For Twitter, ads are its source of revenue generation, but those ads are not shown to all Twitter users, says a report from Re/code. There is a group of prominent and active users on the platform to whom the micro-blogging firm has stopped displaying ads or has reduced the number of ads drastically shown to them over the past few months.

Twitter DM

Twitter focusing on prominent and active users

Twitter appears to be working towards offering an ad-free experience to its prominent users. With such a move, the micro-blogging firm intends to get some of its VIP users to remain engaged. The micro-blogging firm always had its focus on attracting new users, and it never tried to please its hardcore base. Therefore, with this move, it wants to compensate such users for the years of neglect.

Citing Twitter sources, the report says star power is not the sole criterion for selecting a no-ad or low-ad group. Instead, it uses a variety of criteria such as the volume and reach of the tweets they generate. Twitter is facing many issues, but ad dollars are not among them, therefore, the company can afford to turn off ads for a small group of users. Twitter generated almost $2.2 billion in revenue from ads in 2015. If Twitter thinks that by not showing any ads to some it will be able to attract more users to its platform, then it should consider an ad-free option that is supported by subscriptions.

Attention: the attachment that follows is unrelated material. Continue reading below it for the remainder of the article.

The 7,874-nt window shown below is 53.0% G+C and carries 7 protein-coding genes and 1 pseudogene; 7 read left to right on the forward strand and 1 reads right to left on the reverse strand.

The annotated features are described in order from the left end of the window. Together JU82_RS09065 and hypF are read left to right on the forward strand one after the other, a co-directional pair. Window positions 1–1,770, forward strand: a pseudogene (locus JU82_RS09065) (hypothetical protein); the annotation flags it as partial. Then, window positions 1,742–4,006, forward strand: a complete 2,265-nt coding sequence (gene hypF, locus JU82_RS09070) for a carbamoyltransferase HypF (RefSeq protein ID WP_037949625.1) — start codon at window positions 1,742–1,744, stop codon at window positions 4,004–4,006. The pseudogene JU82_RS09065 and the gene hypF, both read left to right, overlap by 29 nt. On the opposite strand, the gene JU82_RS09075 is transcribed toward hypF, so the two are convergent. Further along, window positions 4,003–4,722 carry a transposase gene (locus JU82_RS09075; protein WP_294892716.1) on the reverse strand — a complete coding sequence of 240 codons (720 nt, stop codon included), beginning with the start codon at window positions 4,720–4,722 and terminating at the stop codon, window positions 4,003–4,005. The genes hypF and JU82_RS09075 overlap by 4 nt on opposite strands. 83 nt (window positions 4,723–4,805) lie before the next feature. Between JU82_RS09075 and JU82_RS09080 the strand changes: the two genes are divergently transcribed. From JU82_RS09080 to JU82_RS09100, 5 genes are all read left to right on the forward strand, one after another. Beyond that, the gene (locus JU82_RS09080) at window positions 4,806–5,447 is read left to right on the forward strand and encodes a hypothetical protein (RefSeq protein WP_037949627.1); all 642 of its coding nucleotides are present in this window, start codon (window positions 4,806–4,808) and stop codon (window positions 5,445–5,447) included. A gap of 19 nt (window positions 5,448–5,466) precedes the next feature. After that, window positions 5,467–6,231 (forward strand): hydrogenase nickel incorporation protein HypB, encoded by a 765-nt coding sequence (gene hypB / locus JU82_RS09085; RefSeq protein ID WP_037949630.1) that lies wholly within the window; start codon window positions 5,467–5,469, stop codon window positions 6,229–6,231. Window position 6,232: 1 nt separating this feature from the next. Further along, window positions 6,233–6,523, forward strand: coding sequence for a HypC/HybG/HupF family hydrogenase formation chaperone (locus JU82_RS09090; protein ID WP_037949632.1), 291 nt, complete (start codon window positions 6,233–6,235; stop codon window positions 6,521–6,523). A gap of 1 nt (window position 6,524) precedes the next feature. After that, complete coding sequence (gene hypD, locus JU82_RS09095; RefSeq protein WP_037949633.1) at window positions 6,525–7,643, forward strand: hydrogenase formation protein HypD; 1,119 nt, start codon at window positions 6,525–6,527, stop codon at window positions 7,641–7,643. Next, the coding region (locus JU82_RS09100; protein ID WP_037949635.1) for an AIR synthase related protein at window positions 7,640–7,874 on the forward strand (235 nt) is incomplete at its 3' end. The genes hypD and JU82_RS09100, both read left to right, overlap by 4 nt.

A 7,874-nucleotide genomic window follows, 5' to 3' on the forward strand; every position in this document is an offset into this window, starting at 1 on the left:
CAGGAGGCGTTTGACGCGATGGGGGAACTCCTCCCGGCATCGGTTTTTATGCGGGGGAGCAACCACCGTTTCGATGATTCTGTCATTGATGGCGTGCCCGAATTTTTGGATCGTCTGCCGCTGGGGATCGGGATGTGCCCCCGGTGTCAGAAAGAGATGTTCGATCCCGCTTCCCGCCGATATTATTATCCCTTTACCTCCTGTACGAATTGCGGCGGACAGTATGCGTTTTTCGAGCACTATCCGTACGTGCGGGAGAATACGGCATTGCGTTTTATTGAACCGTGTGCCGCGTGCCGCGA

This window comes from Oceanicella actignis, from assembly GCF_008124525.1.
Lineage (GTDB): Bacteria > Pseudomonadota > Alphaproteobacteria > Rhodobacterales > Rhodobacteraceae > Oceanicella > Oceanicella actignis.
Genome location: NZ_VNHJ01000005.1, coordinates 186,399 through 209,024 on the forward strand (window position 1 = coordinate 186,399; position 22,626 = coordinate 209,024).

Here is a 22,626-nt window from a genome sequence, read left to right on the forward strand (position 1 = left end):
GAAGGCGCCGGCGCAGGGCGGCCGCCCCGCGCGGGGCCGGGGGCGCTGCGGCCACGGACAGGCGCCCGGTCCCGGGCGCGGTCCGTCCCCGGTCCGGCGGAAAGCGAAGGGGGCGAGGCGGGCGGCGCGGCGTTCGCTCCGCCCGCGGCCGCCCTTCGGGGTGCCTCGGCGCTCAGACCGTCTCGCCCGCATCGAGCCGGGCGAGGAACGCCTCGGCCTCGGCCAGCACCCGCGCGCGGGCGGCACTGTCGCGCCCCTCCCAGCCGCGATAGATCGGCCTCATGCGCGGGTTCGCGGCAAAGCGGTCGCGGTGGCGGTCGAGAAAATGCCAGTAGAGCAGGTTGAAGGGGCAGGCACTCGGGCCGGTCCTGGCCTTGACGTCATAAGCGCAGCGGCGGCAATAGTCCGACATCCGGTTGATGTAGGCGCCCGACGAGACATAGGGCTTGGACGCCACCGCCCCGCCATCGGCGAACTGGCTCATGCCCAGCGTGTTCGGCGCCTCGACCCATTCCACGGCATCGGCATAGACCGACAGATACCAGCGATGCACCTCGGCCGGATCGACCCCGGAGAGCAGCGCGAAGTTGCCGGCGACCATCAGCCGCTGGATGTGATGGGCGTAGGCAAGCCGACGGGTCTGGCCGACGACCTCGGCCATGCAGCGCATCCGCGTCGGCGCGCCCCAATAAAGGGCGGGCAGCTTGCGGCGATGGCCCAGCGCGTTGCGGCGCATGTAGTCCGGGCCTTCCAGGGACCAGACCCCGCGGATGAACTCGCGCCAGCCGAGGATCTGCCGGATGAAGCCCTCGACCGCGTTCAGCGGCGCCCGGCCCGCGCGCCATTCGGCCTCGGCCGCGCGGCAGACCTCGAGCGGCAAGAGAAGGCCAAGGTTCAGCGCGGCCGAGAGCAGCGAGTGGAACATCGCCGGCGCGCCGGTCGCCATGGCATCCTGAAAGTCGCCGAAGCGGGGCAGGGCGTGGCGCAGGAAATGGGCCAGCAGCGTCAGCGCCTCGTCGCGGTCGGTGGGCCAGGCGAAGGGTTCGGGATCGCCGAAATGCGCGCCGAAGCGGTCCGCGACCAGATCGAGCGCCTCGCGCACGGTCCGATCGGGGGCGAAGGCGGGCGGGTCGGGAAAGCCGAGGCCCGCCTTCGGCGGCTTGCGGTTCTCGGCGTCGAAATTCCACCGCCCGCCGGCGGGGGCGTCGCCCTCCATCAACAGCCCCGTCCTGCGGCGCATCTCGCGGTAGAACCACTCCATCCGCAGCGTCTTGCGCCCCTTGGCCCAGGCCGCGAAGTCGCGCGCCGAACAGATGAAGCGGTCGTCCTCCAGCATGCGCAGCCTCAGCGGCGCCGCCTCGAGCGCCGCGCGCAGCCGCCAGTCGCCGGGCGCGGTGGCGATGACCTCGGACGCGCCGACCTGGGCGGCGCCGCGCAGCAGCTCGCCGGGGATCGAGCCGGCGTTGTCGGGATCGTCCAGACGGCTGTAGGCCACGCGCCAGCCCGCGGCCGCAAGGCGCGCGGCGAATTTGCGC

Twitter representative Will Stickney told re/code, “We’re constantly looking at constraints and adjustments to optimize which ads are shown and how often.”

Enough cash

On Monday, the company’s shares dropped sharply after the revelation of the departures of four top executives. The stock is down 68% from its 52-weeks and by 55% over the past year. Shares were down 4.6% yesterday to close at $17.02. Year to date, the stock is down by over 26%. This indicates a serious situation for the company.

However, the company still has one powering aspect: its huge cash hoard of $3.5 billion. This can buy the company a lot of time. If it uses $8.5 million a year in free cash (as it did in the last 12 months), it has sufficient cash to last 412 years, says a report from USA Today.